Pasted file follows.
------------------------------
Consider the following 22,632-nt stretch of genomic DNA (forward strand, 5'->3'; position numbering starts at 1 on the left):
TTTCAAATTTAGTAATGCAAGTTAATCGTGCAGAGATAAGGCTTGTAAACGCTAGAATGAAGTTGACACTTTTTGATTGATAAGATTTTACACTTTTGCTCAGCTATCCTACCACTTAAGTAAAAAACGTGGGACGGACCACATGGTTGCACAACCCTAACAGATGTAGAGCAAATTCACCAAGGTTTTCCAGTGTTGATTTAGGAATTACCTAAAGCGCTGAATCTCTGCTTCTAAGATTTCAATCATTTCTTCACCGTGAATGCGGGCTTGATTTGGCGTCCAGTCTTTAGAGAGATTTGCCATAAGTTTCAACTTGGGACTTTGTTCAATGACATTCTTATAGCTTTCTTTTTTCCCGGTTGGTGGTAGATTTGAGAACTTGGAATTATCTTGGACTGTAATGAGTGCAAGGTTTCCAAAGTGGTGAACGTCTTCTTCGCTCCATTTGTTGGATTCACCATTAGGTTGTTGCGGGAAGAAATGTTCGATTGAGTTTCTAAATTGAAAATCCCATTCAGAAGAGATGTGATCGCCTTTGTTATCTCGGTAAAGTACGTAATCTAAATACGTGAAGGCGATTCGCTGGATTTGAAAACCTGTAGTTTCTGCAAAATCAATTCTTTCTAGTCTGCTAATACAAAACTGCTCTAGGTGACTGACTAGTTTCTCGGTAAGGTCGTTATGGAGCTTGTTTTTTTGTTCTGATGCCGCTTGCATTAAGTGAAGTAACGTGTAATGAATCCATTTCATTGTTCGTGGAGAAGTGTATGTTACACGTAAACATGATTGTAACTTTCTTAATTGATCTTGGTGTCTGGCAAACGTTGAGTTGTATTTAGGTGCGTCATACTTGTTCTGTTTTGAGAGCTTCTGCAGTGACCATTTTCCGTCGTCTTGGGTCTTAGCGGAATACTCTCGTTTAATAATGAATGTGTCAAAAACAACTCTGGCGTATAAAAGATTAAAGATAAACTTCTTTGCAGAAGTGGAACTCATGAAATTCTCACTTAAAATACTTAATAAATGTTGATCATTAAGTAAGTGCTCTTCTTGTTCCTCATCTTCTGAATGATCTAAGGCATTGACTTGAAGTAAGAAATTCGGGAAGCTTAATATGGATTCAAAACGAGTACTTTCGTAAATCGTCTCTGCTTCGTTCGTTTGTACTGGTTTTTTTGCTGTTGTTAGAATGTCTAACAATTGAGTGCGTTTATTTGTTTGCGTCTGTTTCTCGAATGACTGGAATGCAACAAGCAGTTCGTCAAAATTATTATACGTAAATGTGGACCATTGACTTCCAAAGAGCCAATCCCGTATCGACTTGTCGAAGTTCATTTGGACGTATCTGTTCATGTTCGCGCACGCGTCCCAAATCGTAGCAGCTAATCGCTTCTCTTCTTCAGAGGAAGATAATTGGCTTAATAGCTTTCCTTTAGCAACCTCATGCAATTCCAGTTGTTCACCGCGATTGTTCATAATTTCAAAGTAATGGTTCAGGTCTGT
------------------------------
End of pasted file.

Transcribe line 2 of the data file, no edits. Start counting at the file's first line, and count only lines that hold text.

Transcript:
TTTCAAATTTAGTAATGCAAGTTAATCGTGCAGAGATAAGGCTTGTAAACGCTAGAATGAAGTTGACACTTTTTGATTGATAAGATTTTACACTTTTGCTCAGCTATCCTACCACTTAAGTAAAAAACGTGGGACGGACCACATGGTTGCACAACCCTAACAGATGTAGAGCAAATTCACCAAGGTTTTCCAGTGTTGATTTAGGAATTACCTAAAGCGCTGAATCTCTGCTTCTAAGATTTCAATCATTTCTTCACCGTGAATGCGGGCTTGATTTGGCGTCCAGTCTTTAGAGAGATTTGCCATAAGTTTCAACTTGGGACTTTGTTCAATGACATTCTTATAGCTTTCTTTTTTCCCGGTTGGTGGTAGATTTGAGAACTTGGAATTATCTTGGACTGTAATGAGTGCAAGGTTTCCAAAGTGGTGAACGTCTTCTTCGCTCCATTTGTTGGATTCACCATTAGGTTGTTGCGGGAAGAAATGTTCGATTGAGTTTCTAAATTGAAAATCCCATTCAGAAGAGATGTGATCGCCTTTGTTATCTCGGTAAAGTACGTAATCTAAATACGTGAAGGCGATTCGCTGGATTTGAAAACCTGTAGTTTCTGCAAAATCAATTCTTTCTAGTCTGCTAATACAAAACTGCTCTAGGTGACTGACTAGTTTCTCGGTAAGGTCGTTATGGAGCTTGTTTTTTTGTTCTGATGCCGCTTGCATTAAGTGAAGTAACGTGTAATGAATCCATTTCATTGTTCGTGGAGAAGTGTATGTTACACGTAAACATGATTGTAACTTTCTTAATTGATCTTGGTGTCTGGCAAACGTTGAGTTGTATTTAGGTGCGTCATACTTGTTCTGTTTTGAGAGCTTCTGCAGTGACCATTTTCCGTCGTCTTGGGTCTTAGCGGAATACTCTCGTTTAATAATGAATGTGTCAAAAACAACTCTGGCGTATAAAAGATTAAAGATAAACTTCTTTGCAGAAGTGGAACTCATGAAATTCTCACTTAAAATACTTAATAAATGTTGATCATTAAGTAAGTGCTCTTCTTGTTCCTCATCTTCTGAATGATCTAAGGCATTGACTTGAAGTAAGAAATTCGGGAAGCTTAATATGGATTCAAAACGAGTACTTTCGTAAATCGTCTCTGCTTCGTTCGTTTGTACTGGTTTTTTTGCTGTTGTTAGAATGTCTAACAATTGAGTGCGTTTATTTGTTTGCGTCTGTTTCTCGAATGACTGGAATGCAACAAGCAGTTCGTCAAAATTATTATACGTAAATGTGGACCATTGACTTCCAAAGAGCCAATCCCGTATCGACTTGTCGAAGTTCATTTGGACGTATCTGTTCATGTTCGCGCACGCGTCCCAAATCGTAGCAGCTAATCGCTTCTCTTCTTCAGAGGAAGATAATTGGCTTAATAGCTTTCCTTTAGCAACCTCATGCAATTCCAGTTGTTCACCGCGATTGTTCATAATTTCAAAGTAATGGTTCAGGTCTGT